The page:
Medication – Part 1, Medicine Itself

In mental health, medication has a bad name. People are reluctant to take it for a range of reasons – it shows you are weak, it validates a real problem exists, fear of addiction, conspiracy theories around big pharma, or ignoring the real problem and only treating a symptom. Yet for any other medical condition we are far less suspicious of medicine.

Part 1 – Medicine itself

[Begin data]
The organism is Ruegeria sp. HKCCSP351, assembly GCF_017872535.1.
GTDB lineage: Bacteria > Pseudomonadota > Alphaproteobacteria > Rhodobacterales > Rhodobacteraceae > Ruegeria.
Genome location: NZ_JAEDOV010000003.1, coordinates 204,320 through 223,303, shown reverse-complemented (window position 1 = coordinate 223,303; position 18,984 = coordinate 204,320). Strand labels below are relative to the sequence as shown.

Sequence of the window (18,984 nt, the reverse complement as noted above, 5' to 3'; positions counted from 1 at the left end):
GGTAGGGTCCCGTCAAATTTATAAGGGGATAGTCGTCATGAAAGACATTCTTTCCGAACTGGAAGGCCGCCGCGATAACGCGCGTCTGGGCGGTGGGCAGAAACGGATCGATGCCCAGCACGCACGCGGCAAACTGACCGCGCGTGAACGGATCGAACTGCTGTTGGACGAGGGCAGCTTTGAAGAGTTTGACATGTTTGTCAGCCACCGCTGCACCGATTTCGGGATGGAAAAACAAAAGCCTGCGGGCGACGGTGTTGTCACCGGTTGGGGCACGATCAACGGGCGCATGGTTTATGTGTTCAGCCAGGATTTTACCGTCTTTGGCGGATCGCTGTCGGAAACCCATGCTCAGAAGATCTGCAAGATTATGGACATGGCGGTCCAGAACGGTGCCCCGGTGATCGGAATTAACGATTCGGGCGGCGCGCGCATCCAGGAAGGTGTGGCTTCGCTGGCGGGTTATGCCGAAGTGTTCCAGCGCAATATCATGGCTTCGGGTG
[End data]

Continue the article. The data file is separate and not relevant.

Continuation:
In Australia, generally your doctor is the first person you will meet when you are experiencing mild to moderate mental health problems. You will go to them and explain what you are experiencing and they should ask you some questions about it. Shortly afterwards you will most likely be prescribed some medication and or be given a referral to a counsellor. What the doctor has done here is hear a list of symptoms, done an assessment (the questions and your answers) and then made a judgement about your situation and implemented a treatment. Generally the treatment (medication and or counselling) will have a return to the doctor in x amount of time for follow up. The counsellor will also be sending reports to the doctor, just like if you went and had an X-ray for a suspected fracture – the doctor gets a report about that too. If you have a more severe experience with mental ill health you might go straight to the hospital emergency department (ED) and see either a doctor there or a psychiatrist. The doctor will follow the same procedure outlined above while the psychiatrist will be doing a longer version because it has been deemed that your situation is more complex than a standard general practitioner can deal with. GP’s are well versed at many things, but they are not specialists – they are generalists in medical care. The psychiatrist will then generally give you a diagnosis, a script for medication, refer you to counselling and like the doctor, check in on you every now and then. Psychiatric medication has a nasty stigma attached to it. Some of the reasons are empty and some have some interesting history. Good medical practices started a mere hundred and fifty years ago, which is practically modern history so far as our scientific knowledge is concerned. Good psychiatric practices slowly followed. Increases in our scientific understanding of bacteria, X-Rays and scientific method accelerated our medical knowledge to the point where a wound isn’t likely to kill you, we know that smoking cigarettes is bad for you and we are having this stupid debate about whether to vaccine or not (do it) after vaccines have pretty much eradicated nasty diseases such as polio, almost measles and some other stuff that should just die. Psychiatric medicine is still in its early stages and even only a few decades ago we had some pretty horrific problems with experimental drugs.